Jun. 29, 2004
Poem: "Turning Fifty," by Stephen Dunn, from Landscape at the End of the Century. © W.W. Norton and Co. Reprinted with permission.
I saw the baby possum stray too far
and the alert red fox claim it
on a dead run while the mother watched,
dumb, and oddly, still cute.
I saw this from my window
overlooking the lawn surrounded
by trees. It was one more thing
I couldn't do anything about,
though, truly, I didn't feel very much.
Had my wife been with me,
I might have said, "the poor possum,"
or just as easily,
"the amazing fox." In fact
I had no opinion about what I'd seen,
I just felt something dull
like a small door being shut,
a door to someone else's house.
That night, switching stations, I stopped
because a nurse had a beautiful smile
while she spoke about triage and death.
She was trying to tell us
what a day was like in Vietnam.
She talked about holding
a soldier's one remaining hand,
and doctors and nurses hugging
outside the operating room.
And then a story of a nineteen-year-old,
almost dead, whispering, "Come closer,
I just want to smell your hair."
When my wife came home late, tired,
I tried to tell her
about the possum and the fox,
and then about the young man
who wanted one last chaste sense
of a woman. But she was interested
in the mother possum,
what did it do, and if I did anything.
Then she wanted a drink, some music.
What could be more normal?
Yet I kept talking about it
as if I had something to say—
the dying boy
wanting the nurse to come closer,
and the nurse's smile as she spoke,
its pretty hint of pain,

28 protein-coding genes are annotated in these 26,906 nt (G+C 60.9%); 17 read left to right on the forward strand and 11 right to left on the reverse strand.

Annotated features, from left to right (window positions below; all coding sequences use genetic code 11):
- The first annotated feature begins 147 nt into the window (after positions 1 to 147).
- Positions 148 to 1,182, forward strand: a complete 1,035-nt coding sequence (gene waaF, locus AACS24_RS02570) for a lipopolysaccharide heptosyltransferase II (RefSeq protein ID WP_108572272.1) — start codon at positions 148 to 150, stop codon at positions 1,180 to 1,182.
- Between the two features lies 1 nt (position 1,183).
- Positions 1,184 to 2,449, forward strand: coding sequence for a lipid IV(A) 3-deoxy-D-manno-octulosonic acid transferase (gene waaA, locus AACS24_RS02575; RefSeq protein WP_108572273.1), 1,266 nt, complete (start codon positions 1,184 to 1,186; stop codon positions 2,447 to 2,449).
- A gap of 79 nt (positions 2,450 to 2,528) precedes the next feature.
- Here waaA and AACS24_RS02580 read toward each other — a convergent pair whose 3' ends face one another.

the other expressions it concealed.
Literary and Historical Notes:
On this day in 1613, the Globe Theater burned down. It was built by Shakespeare's acting company, the Lord Chamberlain's Men, in 1599. It was a round, wooden building with thatched-roof balconies for the gentry. A cannon was fired during a performance of Henry VIII to mark the King's entrance, the thatched roof caught fire, and the whole theater was lost in an hour. It was rebuilt the next year, but then it was taken down in 1644 to make space for tenements, after the Puritans closed all theaters. A replica, the new Globe Theater, was built in the mid-1990s. More than 700,000 people visit it every year.
On this day in 1921, Edith Wharton became the first woman to receive the Pulitzer Prize for her book The Age of Innocence. Sinclair Lewis's Main Street won the first vote, but it was considered too offensive by some prominent Midwesterners. Wharton's working title for The Age of Innocence was Old New York. She lived in Paris during the first World War, and she said, "I found a momentary escape in going back to my childish memories of a long-vanished America, and wrote The Age of Innocence." The book opens, "On a January evening of the early seventies, Christine Nilsson was singing in Faust at the Academy of Music in New York."
It's the birthday of the author of The Little Prince (1943), Antoine de Saint-Exupery, born in Lyons, France (1900).
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